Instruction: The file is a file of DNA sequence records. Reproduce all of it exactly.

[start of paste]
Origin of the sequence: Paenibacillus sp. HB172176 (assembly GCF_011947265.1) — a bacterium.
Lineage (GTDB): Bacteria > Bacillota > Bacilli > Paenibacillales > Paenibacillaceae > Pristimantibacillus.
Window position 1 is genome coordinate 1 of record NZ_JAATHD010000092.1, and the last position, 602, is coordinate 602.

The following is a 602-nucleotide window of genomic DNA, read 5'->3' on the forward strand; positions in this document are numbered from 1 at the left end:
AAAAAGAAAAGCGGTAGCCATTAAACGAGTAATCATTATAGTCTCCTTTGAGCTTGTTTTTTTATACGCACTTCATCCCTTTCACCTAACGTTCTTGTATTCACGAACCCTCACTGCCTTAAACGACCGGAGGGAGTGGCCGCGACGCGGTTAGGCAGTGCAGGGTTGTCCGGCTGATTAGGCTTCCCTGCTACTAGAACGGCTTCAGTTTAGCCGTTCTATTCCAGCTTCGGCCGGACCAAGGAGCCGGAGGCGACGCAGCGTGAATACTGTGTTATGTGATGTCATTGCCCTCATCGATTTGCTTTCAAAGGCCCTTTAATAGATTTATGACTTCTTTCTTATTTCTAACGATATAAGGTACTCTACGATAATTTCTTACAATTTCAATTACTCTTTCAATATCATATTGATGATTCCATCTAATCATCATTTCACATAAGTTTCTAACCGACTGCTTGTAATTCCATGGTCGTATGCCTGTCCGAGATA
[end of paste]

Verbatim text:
Origin of the sequence: Paenibacillus sp. HB172176 (assembly GCF_011947265.1) — a bacterium.
Lineage (GTDB): Bacteria > Bacillota > Bacilli > Paenibacillales > Paenibacillaceae > Pristimantibacillus.
Window position 1 is genome coordinate 1 of record NZ_JAATHD010000092.1, and the last position, 602, is coordinate 602.

The following is a 602-nucleotide window of genomic DNA, read 5'->3' on the forward strand; positions in this document are numbered from 1 at the left end:
AAAAAGAAAAGCGGTAGCCATTAAACGAGTAATCATTATAGTCTCCTTTGAGCTTGTTTTTTTATACGCACTTCATCCCTTTCACCTAACGTTCTTGTATTCACGAACCCTCACTGCCTTAAACGACCGGAGGGAGTGGCCGCGACGCGGTTAGGCAGTGCAGGGTTGTCCGGCTGATTAGGCTTCCCTGCTACTAGAACGGCTTCAGTTTAGCCGTTCTATTCCAGCTTCGGCCGGACCAAGGAGCCGGAGGCGACGCAGCGTGAATACTGTGTTATGTGATGTCATTGCCCTCATCGATTTGCTTTCAAAGGCCCTTTAATAGATTTATGACTTCTTTCTTATTTCTAACGATATAAGGTACTCTACGATAATTTCTTACAATTTCAATTACTCTTTCAATATCATATTGATGATTCCATCTAATCATCATTTCACATAAGTTTCTAACCGACTGCTTGTAATTCCATGGTCGTATGCCTGTCCGAGATA